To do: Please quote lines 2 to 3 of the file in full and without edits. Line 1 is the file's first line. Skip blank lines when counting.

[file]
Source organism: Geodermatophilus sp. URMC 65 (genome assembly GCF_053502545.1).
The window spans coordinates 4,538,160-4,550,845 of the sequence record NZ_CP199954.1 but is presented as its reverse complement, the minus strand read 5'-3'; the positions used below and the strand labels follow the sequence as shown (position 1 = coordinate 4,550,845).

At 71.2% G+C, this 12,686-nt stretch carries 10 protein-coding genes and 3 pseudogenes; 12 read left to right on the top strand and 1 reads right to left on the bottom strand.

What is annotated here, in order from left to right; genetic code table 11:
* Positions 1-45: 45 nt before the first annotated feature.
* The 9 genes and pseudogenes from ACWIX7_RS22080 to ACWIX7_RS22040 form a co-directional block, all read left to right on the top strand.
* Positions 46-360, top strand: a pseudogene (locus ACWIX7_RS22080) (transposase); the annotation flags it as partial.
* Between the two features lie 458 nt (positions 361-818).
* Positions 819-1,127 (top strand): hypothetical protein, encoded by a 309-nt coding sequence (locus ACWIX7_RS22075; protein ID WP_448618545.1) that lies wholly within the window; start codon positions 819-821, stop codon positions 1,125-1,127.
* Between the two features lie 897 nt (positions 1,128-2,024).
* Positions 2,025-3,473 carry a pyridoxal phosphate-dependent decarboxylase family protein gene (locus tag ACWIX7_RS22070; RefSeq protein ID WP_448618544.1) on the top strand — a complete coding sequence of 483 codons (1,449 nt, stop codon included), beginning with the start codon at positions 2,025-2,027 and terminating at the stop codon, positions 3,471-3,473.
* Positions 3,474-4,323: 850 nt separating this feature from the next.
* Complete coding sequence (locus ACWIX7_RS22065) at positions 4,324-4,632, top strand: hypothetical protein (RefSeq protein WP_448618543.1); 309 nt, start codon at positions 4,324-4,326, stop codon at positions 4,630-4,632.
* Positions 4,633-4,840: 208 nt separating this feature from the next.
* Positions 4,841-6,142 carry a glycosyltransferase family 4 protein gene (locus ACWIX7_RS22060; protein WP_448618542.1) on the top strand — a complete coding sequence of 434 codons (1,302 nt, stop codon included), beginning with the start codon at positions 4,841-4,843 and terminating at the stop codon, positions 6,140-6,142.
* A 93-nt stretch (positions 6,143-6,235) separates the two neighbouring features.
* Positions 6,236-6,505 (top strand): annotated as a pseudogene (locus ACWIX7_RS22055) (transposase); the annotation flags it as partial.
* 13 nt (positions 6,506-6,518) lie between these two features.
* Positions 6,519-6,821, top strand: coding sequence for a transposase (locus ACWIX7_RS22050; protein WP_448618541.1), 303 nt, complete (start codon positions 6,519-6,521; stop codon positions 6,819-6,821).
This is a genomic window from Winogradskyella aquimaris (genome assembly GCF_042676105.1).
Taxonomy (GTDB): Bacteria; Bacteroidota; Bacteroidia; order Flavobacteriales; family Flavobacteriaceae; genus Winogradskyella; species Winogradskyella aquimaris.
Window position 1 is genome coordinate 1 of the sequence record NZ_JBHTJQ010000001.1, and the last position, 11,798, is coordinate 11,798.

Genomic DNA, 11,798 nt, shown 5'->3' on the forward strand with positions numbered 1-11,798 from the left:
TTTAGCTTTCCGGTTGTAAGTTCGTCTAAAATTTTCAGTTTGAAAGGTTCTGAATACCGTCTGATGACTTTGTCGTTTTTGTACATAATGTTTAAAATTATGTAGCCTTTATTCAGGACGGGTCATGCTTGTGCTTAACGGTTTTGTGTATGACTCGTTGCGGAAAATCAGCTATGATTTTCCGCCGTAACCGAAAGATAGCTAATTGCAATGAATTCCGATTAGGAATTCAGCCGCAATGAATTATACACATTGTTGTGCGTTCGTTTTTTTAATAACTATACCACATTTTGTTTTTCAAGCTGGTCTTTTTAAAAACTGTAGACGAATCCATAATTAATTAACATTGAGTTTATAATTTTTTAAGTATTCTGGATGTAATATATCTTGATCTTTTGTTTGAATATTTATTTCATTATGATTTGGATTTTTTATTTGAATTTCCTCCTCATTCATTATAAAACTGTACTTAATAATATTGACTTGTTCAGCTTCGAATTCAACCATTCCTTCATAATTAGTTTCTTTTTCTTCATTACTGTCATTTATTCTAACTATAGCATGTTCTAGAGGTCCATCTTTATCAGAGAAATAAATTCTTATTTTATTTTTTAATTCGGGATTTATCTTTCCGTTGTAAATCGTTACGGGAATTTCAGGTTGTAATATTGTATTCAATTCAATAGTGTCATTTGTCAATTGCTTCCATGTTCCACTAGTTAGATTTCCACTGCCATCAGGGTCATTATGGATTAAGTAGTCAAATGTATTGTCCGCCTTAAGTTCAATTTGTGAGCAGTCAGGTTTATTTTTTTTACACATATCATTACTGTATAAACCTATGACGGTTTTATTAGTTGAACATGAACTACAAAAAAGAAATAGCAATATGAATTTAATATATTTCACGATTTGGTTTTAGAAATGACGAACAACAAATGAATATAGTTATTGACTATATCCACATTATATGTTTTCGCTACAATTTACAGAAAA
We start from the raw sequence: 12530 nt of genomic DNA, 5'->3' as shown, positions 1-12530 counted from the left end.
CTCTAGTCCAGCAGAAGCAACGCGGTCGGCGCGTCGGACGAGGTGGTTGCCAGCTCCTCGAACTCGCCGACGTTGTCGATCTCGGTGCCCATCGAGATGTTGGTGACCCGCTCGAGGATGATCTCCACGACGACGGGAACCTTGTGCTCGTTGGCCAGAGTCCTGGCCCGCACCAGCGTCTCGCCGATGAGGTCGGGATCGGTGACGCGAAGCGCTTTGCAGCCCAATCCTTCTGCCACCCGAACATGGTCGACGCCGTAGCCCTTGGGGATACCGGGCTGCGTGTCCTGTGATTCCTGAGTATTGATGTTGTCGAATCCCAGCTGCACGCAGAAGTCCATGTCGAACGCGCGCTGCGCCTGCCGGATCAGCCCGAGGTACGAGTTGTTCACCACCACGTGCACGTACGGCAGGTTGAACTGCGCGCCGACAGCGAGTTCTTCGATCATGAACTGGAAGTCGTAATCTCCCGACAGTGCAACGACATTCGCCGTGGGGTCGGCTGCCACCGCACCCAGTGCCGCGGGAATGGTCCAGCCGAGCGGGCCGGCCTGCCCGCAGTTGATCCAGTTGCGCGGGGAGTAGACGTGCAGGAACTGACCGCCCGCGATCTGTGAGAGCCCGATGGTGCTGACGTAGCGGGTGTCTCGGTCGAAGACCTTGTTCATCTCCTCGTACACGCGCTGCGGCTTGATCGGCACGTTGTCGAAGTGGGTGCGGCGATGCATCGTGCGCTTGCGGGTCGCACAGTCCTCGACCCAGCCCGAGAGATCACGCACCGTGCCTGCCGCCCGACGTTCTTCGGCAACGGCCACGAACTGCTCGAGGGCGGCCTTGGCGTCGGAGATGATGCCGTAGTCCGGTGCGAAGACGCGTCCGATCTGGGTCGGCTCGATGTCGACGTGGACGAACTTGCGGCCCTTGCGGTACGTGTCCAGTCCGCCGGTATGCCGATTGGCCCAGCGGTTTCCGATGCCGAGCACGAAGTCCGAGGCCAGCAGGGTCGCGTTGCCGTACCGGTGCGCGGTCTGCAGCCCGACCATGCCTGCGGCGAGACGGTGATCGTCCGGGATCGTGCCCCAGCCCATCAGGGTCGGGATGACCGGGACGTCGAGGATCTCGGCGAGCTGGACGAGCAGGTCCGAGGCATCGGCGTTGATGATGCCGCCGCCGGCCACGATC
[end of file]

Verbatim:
The window spans coordinates 4,538,160-4,550,845 of the sequence record NZ_CP199954.1 but is presented as its reverse complement, the minus strand read 5'-3'; the positions used below and the strand labels follow the sequence as shown (position 1 = coordinate 4,550,845).

At 71.2% G+C, this 12,686-nt stretch carries 10 protein-coding genes and 3 pseudogenes; 12 read left to right on the top strand and 1 reads right to left on the bottom strand.